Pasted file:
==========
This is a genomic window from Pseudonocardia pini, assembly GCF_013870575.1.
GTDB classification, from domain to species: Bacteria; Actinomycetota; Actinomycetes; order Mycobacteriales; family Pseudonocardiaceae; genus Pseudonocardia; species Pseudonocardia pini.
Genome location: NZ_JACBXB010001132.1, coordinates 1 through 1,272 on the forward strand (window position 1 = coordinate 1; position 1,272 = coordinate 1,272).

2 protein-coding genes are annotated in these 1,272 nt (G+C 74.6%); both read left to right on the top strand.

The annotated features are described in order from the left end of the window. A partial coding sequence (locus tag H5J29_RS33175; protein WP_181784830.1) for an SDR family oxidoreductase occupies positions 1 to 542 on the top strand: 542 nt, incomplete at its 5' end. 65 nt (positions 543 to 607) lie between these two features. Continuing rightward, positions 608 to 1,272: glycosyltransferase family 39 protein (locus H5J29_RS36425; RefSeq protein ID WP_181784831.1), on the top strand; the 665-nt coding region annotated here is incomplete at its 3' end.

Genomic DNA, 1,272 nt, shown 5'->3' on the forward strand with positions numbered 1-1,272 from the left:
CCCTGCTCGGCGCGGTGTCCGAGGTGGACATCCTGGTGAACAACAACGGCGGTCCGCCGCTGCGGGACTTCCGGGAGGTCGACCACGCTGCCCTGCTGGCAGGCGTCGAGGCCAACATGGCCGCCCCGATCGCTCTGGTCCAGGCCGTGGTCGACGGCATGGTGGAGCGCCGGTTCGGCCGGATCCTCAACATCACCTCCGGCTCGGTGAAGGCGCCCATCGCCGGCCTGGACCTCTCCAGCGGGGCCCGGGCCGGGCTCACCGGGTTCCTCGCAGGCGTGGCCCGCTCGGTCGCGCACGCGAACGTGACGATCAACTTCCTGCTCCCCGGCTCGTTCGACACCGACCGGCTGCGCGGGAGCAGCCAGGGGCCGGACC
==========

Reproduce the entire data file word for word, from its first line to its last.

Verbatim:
This is a genomic window from Pseudonocardia pini, assembly GCF_013870575.1.
GTDB classification, from domain to species: Bacteria; Actinomycetota; Actinomycetes; order Mycobacteriales; family Pseudonocardiaceae; genus Pseudonocardia; species Pseudonocardia pini.
Genome location: NZ_JACBXB010001132.1, coordinates 1 through 1,272 on the forward strand (window position 1 = coordinate 1; position 1,272 = coordinate 1,272).

2 protein-coding genes are annotated in these 1,272 nt (G+C 74.6%); both read left to right on the top strand.

The annotated features are described in order from the left end of the window. A partial coding sequence (locus tag H5J29_RS33175; protein WP_181784830.1) for an SDR family oxidoreductase occupies positions 1 to 542 on the top strand: 542 nt, incomplete at its 5' end. 65 nt (positions 543 to 607) lie between these two features. Continuing rightward, positions 608 to 1,272: glycosyltransferase family 39 protein (locus H5J29_RS36425; RefSeq protein ID WP_181784831.1), on the top strand; the 665-nt coding region annotated here is incomplete at its 3' end.

Genomic DNA, 1,272 nt, shown 5'->3' on the forward strand with positions numbered 1-1,272 from the left:
CCCTGCTCGGCGCGGTGTCCGAGGTGGACATCCTGGTGAACAACAACGGCGGTCCGCCGCTGCGGGACTTCCGGGAGGTCGACCACGCTGCCCTGCTGGCAGGCGTCGAGGCCAACATGGCCGCCCCGATCGCTCTGGTCCAGGCCGTGGTCGACGGCATGGTGGAGCGCCGGTTCGGCCGGATCCTCAACATCACCTCCGGCTCGGTGAAGGCGCCCATCGCCGGCCTGGACCTCTCCAGCGGGGCCCGGGCCGGGCTCACCGGGTTCCTCGCAGGCGTGGCCCGCTCGGTCGCGCACGCGAACGTGACGATCAACTTCCTGCTCCCCGGCTCGTTCGACACCGACCGGCTGCGCGGGAGCAGCCAGGGGCCGGACC